Many operating systems, including Ubuntu 22.04, instead have Python 3 installed by default. The Python 3 interpreter can usually be invoked with the python3 command, and the remainder of this guide assumes Python 3 is installed and used. For example, you can run this command to check your Python 3 version:

        python3 --version
        
      6. Install the pip package manager:

        sudo apt install python3-pip
        
      7. Generate a Linode API v4 access token with permission to read and write Linodes and record it in a password manager or other safe location. Follow the
        Get an Access Token section of the
        Getting Started with the Linode API guide.

      Install the Linode Ansible Collection

      The Linode Ansible collection is currently open-source and hosted on both a
      public Github repository and on
      Ansible Galaxy. Ansible Galaxy is Ansible’s own community-focused repository, providing information on and access to a wide array of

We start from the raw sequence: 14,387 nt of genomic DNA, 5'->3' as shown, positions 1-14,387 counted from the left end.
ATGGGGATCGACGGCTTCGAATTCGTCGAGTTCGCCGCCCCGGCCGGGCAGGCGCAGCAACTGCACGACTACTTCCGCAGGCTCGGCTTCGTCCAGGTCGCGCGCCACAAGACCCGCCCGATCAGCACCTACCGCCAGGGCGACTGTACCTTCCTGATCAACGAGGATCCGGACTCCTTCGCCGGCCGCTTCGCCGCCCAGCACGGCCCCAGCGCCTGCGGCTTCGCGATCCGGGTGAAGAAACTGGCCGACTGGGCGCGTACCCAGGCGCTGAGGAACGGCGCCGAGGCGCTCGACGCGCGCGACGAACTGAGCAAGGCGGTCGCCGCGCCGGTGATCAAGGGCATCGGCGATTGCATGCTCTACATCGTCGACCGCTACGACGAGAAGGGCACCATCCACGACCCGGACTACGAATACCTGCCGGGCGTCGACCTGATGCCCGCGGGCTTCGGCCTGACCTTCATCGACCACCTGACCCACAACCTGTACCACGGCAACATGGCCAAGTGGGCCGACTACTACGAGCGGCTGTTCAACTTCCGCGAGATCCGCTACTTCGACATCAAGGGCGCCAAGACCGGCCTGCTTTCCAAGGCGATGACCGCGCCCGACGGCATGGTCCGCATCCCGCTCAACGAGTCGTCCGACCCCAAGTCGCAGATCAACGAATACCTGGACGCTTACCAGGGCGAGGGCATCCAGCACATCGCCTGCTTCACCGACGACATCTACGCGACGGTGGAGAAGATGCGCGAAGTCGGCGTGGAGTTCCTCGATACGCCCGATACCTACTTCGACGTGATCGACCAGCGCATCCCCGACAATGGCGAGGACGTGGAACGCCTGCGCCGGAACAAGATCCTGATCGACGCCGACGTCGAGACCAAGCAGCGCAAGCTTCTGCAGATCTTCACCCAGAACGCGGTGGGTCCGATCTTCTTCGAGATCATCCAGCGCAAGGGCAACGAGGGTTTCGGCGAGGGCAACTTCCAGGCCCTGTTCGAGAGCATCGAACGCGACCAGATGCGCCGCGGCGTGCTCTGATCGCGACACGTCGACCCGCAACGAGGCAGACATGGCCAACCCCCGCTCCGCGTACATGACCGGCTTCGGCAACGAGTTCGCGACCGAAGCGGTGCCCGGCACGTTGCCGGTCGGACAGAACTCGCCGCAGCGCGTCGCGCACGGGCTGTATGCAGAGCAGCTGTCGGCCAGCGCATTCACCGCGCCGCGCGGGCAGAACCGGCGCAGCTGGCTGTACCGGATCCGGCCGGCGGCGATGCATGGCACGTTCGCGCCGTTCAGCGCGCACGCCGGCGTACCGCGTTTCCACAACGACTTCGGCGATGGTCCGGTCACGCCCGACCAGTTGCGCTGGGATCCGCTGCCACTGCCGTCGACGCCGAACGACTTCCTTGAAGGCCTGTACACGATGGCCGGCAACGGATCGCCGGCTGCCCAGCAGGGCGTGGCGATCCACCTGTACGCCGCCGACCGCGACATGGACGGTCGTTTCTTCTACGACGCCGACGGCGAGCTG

Ansible collections and
      Ansible roles. Ansible Galaxy support is built into the latest versions of Ansible by default. While users can install the Linode Ansible collection
      from source or by
      using git, these steps show how to use Ansible Galaxy:

      1. Install required dependencies for Ansible:

        sudo -H pip3 install -Iv 'resolvelib<0.6.0'
        
      2. Download the latest version of the Linode Ansible collection using the ansible-galaxy command:

        ansible-galaxy collection install linode.cloud
        

        Once the collection is installed, all configuration files are stored in the default ~/.ansible/collections/ansible_collections/ collections folder.

      3. Install the Python module dependencies required for the Linode Ansible collection. The Linode collection’s installation directory contains a requirements.txt file that lists the Python dependencies, including the official
        Python library for the Linode API v4. Use pip to install these dependencies:

        sudo pip3 install -r .ansible/collections/ansible_collections/linode/cloud/requirements.txt
        

      The Linode Ansible collection is now installed and ready to deploy and manage Linode services.

      Configure Ansible

      When interfacing with the Linode Ansible collection, it is generally good practice to use variables to securely store sensitive strings like API tokens. This section shows how to securely store and access the